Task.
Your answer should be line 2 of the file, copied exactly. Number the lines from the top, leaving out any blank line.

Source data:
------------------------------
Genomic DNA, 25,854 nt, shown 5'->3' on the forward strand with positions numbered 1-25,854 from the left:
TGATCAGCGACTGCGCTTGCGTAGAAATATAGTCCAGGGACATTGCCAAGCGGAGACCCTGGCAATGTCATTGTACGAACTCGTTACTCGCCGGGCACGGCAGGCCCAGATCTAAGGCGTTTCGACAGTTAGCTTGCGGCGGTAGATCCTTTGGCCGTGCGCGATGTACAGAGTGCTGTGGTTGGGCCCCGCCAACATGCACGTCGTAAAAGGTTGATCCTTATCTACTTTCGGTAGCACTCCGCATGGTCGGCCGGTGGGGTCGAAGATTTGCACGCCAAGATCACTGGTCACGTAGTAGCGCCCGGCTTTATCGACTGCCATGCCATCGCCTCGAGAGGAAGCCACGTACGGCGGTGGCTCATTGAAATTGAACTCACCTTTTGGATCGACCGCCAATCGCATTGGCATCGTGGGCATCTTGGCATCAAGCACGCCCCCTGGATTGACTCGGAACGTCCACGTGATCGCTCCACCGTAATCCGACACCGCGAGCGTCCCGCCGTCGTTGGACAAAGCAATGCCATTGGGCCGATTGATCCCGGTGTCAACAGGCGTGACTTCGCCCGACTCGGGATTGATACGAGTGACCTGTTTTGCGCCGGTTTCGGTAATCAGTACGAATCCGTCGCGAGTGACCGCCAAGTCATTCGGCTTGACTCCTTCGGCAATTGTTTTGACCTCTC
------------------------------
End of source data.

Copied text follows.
TGATCAGCGACTGCGCTTGCGTAGAAATATAGTCCAGGGACATTGCCAAGCGGAGACCCTGGCAATGTCATTGTACGAACTCGTTACTCGCCGGGCACGGCAGGCCCAGATCTAAGGCGTTTCGACAGTTAGCTTGCGGCGGTAGATCCTTTGGCCGTGCGCGATGTACAGAGTGCTGTGGTTGGGCCCCGCCAACATGCACGTCGTAAAAGGTTGATCCTTATCTACTTTCGGTAGCACTCCGCATGGTCGGCCGGTGGGGTCGAAGATTTGCACGCCAAGATCACTGGTCACGTAGTAGCGCCCGGCTTTATCGACTGCCATGCCATCGCCTCGAGAGGAAGCCACGTACGGCGGTGGCTCATTGAAATTGAACTCACCTTTTGGATCGACCGCCAATCGCATTGGCATCGTGGGCATCTTGGCATCAAGCACGCCCCCTGGATTGACTCGGAACGTCCACGTGATCGCTCCACCGTAATCCGACACCGCGAGCGTCCCGCCGTCGTTGGACAAAGCAATGCCATTGGGCCGATTGATCCCGGTGTCAACAGGCGTGACTTCGCCCGACTCGGGATTGATACGAGTGACCTGTTTTGCGCCGGTTTCGGTAATCAGTACGAATCCGTCGCGAGTGACCGCCAAGTCATTCGGCTTGACTCCTTCGGCAATTGTTTTGACCTCTC